The Pahrump wrestling team ran out of experience to go toe-to-toe with last year’s regional champ Mojave on Tuesday, losing, 50-24.
One might even say the Trojans wrestlers stepped out of one fire over the weekend, and then stepped right into another one on Tuesday night.
Over the weekend the Trojans went to the Bulldog Grappler, where they lost four straight matches, losing to Liberty, Coronado, Durango and Centennial and then had to wrestle last year’s regional champion, Mojave, on Tuesday.
And if that wasn’t enough, two heavyweights got injured and couldn’t wrestle Saturday. The team had three starters out on Tuesday.
“Garrett Monje (170 pounds) said he had a knee problem but not from the match,” the coach said. “Jakob Landis (220) had an elbow problem and Zach Trieb (285) has an arm fracture.”
Rieger said even with a healthy lineup, the result might have been the same.
“The Centennial Grappler was tough,” Trojans coach Craig Rieger said. “We wrestled some good schools. We got some good mat experience.”
Some people might say, “But was it worth it, because you could have used those starters against Mojave.”
Rieger is not one to second guess himself. His program prides itself on being able to compete with the big schools and despite losing wrestlers he said his young team needed that mat experience.
“Teams improve with live mat experience,” Rieger said. “The other way they improve is in the practice room. But the problem with our practice room is you are only as good as the guys you practice with. Everyone in our practice room is young, lacking experience.”
This leaves mat time. That’s why the team wrestled at the Bulldog Grappler, to get that valuable experience.
On Tuesday, Mojave set the tone early on in the match, winning the first four classes and starting the dual 23-0. But then the Trojans came alive with sophomore Dylan Grossell (132 pounds), who brought the crowd back into the match with a stunning second-round pin that put the Trojans on the board with six points.
The next wrestler was sophomore Tristan Maughan (138) who put himself deep in the hole to start and was losing 18-6 in the third round. The crowd got behind Tristan.
“I could really feel the energy from the crowd,” he said.
Things looked hopeless when he suddenly was able to get a reversal on his opponent and then a pin.
“That boy from Mojave, we saw that he was gassed,” the coach said. “Tristan just has heart and he tries hard.”
“I noticed how tired he was,” Maughan said. “I used that to my advantage and I could tell he was giving up.”
The crowd went wild and the score was 23-12 with Mojave still in the lead.
The next wrestler was junior Ulisses Perez (145) who lost by pin making the score 29-12.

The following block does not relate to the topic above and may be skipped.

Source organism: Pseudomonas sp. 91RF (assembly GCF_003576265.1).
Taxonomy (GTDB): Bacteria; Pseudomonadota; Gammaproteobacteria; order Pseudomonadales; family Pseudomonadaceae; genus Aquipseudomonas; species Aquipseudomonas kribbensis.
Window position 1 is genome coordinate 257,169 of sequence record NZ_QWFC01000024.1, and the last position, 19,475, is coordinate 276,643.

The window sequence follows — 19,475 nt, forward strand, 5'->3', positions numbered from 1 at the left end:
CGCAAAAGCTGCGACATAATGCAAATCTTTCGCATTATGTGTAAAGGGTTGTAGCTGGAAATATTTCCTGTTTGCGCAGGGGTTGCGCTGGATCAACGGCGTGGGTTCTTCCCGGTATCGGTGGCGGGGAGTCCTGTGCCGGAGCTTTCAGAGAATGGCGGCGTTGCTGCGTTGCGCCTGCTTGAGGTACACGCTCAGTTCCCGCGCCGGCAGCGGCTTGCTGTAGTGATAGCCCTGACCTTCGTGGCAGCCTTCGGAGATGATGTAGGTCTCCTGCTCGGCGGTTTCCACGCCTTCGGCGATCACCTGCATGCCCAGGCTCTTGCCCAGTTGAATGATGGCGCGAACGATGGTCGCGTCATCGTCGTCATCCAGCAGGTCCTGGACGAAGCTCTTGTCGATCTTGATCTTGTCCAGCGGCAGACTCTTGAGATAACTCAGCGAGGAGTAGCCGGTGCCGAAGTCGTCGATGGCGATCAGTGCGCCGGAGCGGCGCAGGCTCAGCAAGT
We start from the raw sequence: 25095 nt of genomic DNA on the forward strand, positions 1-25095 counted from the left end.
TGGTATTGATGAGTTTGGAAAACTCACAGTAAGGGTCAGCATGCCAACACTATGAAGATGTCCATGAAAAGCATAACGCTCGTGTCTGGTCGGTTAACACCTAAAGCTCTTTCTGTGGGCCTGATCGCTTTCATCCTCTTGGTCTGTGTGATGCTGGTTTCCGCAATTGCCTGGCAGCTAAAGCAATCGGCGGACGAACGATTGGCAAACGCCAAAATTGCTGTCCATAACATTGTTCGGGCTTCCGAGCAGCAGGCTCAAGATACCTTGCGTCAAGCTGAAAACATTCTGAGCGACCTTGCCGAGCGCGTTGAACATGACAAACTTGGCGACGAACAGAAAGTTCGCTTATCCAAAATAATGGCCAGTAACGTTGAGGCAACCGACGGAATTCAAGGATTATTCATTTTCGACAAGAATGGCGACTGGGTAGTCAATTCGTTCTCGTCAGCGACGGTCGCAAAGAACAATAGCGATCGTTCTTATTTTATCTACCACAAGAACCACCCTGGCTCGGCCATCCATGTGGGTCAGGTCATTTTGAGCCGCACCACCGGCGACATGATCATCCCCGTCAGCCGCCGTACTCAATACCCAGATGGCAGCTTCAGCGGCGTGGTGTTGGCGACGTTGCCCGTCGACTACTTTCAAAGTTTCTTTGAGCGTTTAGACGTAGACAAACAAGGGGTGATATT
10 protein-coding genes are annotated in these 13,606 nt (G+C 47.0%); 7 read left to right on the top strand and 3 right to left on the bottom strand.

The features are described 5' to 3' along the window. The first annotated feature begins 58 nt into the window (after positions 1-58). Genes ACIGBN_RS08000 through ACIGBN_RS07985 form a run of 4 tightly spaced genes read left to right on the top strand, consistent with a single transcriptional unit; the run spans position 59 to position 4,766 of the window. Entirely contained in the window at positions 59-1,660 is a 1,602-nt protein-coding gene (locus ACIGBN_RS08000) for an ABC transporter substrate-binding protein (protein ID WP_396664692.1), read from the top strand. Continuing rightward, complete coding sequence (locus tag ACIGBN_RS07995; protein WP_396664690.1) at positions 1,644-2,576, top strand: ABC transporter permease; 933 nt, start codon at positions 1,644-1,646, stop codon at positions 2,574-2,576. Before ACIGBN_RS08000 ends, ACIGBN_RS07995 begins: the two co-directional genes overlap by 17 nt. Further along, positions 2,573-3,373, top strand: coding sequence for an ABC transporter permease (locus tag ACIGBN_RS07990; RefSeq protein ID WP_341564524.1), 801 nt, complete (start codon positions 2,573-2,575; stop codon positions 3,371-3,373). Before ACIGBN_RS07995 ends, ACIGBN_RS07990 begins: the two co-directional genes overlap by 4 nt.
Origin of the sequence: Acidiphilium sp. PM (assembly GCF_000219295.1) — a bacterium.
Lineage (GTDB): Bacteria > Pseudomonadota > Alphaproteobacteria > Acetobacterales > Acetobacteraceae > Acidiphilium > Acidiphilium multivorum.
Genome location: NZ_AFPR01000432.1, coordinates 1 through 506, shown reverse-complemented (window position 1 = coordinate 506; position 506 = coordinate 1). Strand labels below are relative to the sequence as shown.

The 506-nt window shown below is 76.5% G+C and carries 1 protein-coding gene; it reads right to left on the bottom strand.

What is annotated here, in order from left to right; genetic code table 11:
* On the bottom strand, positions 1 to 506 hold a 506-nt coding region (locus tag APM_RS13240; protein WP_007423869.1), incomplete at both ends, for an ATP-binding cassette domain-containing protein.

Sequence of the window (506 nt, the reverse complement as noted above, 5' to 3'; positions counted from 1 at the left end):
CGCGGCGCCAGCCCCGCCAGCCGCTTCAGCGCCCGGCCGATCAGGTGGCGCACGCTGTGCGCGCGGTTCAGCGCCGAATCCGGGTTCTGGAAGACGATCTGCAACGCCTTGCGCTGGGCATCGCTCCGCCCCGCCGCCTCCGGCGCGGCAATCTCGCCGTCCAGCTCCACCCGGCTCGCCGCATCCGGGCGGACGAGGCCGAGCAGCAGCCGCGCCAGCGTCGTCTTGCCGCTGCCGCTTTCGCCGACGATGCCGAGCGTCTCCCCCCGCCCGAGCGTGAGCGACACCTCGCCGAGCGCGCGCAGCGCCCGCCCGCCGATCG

But then Dustin Riley (152) won his bout with a second-round pin.
“This kid can go to state,” Rieger said. “He is strong and aggressive.”
Then David Diaz (160) took his opponent out with a first-round pin and suddenly Pahrump had crawled back to within five points, 24-29.
“We will further David’s chances of making state by having him cut weight, dropping down to 145 pounds,” the coach said. “At 160, he just looks so small. This will improve his chances for state.”
That’s as close as Pahrump got on Tuesday.They then lost their last four bouts.
The Trojans have another invitational at Chaparral on Jan. 21 before their last home match of the season.
“The practice room and live mat experience is what we need to get ready for regionals and my goal is to get as many as we can into the state tourney,” Rieger said, stressing the need for mat time.
The team finishes their regular season at home against Desert Pines on Jan. 25 at 6 p.m.
Contact sports editor Vern Hee at vhee@pvtimes. On Twitter: @pvtimes
Sophomore Tristan Maughan started wrestling when he was in seventh grade.
“The coach allowed me to practice with the team when I was in middle school,” Maughan said.
He said what makes him a good wrestler is all the hard work he puts into it and also he feels he had some pretty good coaches.
The young wrestler said he got into wrestling because of his older brother, Scott Maughan, who graduated in 2014.
“My brother was tough and got second at state,” Maughan said. “I want to win and my goal is to make state and win there.”
At this point in his life he enjoys wrestling and football, with football being his favorite sport. He said football keeps him in shape for wrestling.
“I lift and play football to maintain my toughness. I just love being on the field.”
Maughan said he will make up his mind about college and what he wants to do in the coming year. He said he knows for sure that he wants to go on a two-year mission for his church.